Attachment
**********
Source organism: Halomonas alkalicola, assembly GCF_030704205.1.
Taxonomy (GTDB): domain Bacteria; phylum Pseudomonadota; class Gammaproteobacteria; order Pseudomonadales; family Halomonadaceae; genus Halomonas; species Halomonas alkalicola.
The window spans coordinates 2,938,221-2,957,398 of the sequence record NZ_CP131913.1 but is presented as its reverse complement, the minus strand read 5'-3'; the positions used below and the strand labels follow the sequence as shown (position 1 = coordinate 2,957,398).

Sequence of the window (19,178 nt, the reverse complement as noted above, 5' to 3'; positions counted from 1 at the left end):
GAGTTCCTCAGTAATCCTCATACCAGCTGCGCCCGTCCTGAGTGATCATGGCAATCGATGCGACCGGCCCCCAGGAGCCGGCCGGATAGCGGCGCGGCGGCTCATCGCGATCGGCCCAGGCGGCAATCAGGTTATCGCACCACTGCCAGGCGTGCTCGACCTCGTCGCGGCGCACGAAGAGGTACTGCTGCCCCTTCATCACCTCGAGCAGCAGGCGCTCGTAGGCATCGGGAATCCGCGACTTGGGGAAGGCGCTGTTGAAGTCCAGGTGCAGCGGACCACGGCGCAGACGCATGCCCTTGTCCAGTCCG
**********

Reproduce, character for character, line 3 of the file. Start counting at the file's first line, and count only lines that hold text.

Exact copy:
The window spans coordinates 2,938,221-2,957,398 of the sequence record NZ_CP131913.1 but is presented as its reverse complement, the minus strand read 5'-3'; the positions used below and the strand labels follow the sequence as shown (position 1 = coordinate 2,957,398).